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Hey there, readers. Amanda here.

The mayoral campaign field is growing as retired Pittsfield police officer Karen Kalinowsky joins the race, squaring off against Mayor Linda Tyer, Craig Gaetani and Scott Graves.

Former city councilor Joseph C. Nichols is also positioning himself for a run in Ward 6 after sitting Councilor John Krol announced his plans to step down. In that race, he joins Ed Carmel and Gaetani.

Still no word from Councilor At Large Melissa Mazzeo about her plans for November.

Tyer will bring a revised version of her At Home in Pittsfield initiative back to the City Council on Tuesday. The proposal would give zero-interest loans to residents looking to spruce up the exterior of their homes, and at issue is whether councilors will authorize Tyer to use $250,000 from the city’s General Electric Co. Economic Development Fund to fuel the program.

Councilors took issue with several points in the original proposal, and since then Tyer made some notable changes. The new proposal would be available citywide at the same funding level — the city would not give those in West Side and Morningside neighborhoods higher loans for less effort — and the loans will no longer be forgivable.

Applicants must have owned their home for at least two years under the new proposal, which also applies stricter salary restrictions.

On the school front

On Wednesday, the School Committee is scheduled to take a vote on the schools budget as proposed by Superintendent Jason McCandless, who reined in his original spending plan earlier this month after talks with the mayor. The City Council will need to give ultimate approval of the schools budget in May.

The committee will also discuss how to handle a racially insensitive MCAS question that the state is grappling with, and what it might mean for Pittsfield students who already encountered the offending question.

The Berkshire Community College Board of Trustees meets Tuesday amid ongoing challenges with its nursing program. The college is also working to rearrange its staffing and non-credit programming following the sudden passing of Charlie Kaminski, the dean charged with that planned shift.

Pickleball, parks and resources

The Community Preservation Committee begins deliberating Monday on how to spend up to $600,000 in community preservation funds. Among the 14 projects in the running are the major overhaul planned for the Berkshire Family YMCA and a controversial pickleball project proposed for Springside Park.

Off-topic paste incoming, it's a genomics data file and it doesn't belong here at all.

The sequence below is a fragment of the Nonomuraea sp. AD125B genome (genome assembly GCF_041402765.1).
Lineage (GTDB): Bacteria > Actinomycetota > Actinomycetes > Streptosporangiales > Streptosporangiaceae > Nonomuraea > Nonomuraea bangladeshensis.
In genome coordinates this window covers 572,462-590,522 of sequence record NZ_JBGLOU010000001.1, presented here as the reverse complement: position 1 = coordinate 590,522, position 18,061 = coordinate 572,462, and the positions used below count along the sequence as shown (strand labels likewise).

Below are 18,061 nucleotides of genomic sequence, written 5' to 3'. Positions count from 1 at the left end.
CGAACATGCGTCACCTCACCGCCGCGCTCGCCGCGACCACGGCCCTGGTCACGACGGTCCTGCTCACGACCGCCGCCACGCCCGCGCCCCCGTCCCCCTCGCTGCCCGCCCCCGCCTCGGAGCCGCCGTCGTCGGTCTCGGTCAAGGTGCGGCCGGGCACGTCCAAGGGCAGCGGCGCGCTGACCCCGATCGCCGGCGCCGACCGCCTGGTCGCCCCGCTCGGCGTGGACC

The committee will hear from the public during the meeting, which starts at 6 p.m. in council chambers.

On Tuesday, the City Council will consider a request from Tyer to release $325,000 more in funds for planned improvements to Clapp Park. The city has already lined up a $400,000 state grant and other funding sources to bring changes to the park, including installation of a splash pad, improvements to the playground baseball field andbasketball court, and a new restroom facility.

Work toward removing the Mill Street Dam is advancing, and the city is busily obtaining final approvals before tearing down the blighted structure. The Conservation Commission will review the plans during its meeting on Thursday.

Earthly heads up

The city will begin the process of flushing out water mains this week, which could result in periods of low water pressure or discolored water.

The Berkshire Athenaeum will collect old tech this week in honor of Earth Day, television sets excluded. Staff will accept items during regular library hours.

And want to help clean up stray trash and get your workout in at the same time? There will be a “plogging” event in Morningside on Saturday, kicking off at 9 a.m. at Morningside Community School. 

What’s up in Pittsfield? Tell me via email at adrane@berkshireeagle.com, or by phone at 413-496-6296. Follow me on Twitter @amandadrane.

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